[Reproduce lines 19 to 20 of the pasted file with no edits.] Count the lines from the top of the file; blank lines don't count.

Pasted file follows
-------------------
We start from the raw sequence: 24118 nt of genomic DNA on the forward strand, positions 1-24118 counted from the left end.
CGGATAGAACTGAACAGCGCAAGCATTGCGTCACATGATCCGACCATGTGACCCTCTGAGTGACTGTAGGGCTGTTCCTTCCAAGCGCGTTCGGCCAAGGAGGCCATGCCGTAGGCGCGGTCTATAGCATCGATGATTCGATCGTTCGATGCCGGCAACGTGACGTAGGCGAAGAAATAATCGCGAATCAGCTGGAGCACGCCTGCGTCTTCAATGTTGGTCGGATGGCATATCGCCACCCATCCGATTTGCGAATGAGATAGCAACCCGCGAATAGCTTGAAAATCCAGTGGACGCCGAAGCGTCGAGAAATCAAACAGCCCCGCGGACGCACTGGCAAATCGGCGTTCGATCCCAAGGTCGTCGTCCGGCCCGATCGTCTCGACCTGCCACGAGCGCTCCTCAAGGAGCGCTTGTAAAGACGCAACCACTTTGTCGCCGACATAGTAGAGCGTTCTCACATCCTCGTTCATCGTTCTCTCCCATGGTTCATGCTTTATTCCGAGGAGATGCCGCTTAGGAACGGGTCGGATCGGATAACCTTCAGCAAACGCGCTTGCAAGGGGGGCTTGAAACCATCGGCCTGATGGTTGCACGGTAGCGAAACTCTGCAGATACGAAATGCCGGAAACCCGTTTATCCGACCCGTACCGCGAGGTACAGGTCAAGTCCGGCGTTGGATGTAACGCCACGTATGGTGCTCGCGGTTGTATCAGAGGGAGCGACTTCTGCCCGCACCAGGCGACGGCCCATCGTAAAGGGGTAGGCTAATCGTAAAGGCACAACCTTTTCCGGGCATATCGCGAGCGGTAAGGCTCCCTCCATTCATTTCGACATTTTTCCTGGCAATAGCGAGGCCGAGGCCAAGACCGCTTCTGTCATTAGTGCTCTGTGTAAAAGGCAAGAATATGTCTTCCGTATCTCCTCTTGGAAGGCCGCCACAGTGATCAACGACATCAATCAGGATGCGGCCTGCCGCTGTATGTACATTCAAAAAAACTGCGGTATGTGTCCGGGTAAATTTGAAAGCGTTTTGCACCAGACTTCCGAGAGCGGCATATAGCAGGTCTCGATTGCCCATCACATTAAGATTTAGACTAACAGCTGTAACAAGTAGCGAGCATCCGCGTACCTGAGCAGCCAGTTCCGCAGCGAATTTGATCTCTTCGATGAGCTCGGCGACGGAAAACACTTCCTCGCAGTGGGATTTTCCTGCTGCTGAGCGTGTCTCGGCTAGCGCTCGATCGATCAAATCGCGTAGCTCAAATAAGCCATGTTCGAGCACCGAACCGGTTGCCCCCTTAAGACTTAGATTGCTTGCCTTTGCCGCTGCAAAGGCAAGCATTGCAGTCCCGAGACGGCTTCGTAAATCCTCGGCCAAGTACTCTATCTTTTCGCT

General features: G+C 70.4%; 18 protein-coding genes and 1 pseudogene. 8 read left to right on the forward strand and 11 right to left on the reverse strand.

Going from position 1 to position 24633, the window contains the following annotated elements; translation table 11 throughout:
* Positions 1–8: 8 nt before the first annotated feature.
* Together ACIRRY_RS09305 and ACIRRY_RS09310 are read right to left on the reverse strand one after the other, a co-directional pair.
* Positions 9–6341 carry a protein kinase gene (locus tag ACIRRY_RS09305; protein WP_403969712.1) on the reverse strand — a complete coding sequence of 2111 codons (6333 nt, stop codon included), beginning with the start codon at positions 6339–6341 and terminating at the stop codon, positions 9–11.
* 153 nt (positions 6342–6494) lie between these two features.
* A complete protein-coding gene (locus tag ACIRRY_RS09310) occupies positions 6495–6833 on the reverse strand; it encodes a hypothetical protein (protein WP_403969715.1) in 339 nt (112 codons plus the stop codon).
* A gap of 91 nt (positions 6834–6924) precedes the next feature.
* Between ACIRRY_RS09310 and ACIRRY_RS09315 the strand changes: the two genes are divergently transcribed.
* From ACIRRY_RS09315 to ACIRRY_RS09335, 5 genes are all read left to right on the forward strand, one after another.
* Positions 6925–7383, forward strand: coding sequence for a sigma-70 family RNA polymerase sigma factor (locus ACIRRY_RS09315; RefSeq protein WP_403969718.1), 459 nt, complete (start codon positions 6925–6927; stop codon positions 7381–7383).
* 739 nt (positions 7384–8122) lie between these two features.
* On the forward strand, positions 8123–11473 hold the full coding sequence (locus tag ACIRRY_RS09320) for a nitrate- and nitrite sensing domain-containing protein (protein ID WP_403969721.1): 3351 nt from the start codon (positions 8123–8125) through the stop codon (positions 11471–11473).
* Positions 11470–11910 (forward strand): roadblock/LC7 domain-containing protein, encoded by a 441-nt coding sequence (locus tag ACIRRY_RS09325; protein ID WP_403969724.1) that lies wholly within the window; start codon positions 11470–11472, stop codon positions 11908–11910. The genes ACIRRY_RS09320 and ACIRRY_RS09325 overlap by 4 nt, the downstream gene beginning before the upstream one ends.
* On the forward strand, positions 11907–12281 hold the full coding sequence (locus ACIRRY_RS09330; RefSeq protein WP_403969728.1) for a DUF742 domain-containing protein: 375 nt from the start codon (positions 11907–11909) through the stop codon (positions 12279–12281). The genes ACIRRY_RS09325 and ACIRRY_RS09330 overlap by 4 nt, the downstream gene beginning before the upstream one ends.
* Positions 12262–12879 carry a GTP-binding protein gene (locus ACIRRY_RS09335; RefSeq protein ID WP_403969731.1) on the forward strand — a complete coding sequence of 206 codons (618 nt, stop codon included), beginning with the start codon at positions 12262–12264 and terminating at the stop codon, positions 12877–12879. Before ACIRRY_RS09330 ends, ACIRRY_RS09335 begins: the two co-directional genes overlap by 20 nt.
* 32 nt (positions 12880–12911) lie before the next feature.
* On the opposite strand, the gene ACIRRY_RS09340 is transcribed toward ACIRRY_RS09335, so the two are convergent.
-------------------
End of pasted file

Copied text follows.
* 32 nt (positions 12880–12911) lie before the next feature.
* On the opposite strand, the gene ACIRRY_RS09340 is transcribed toward ACIRRY_RS09335, so the two are convergent.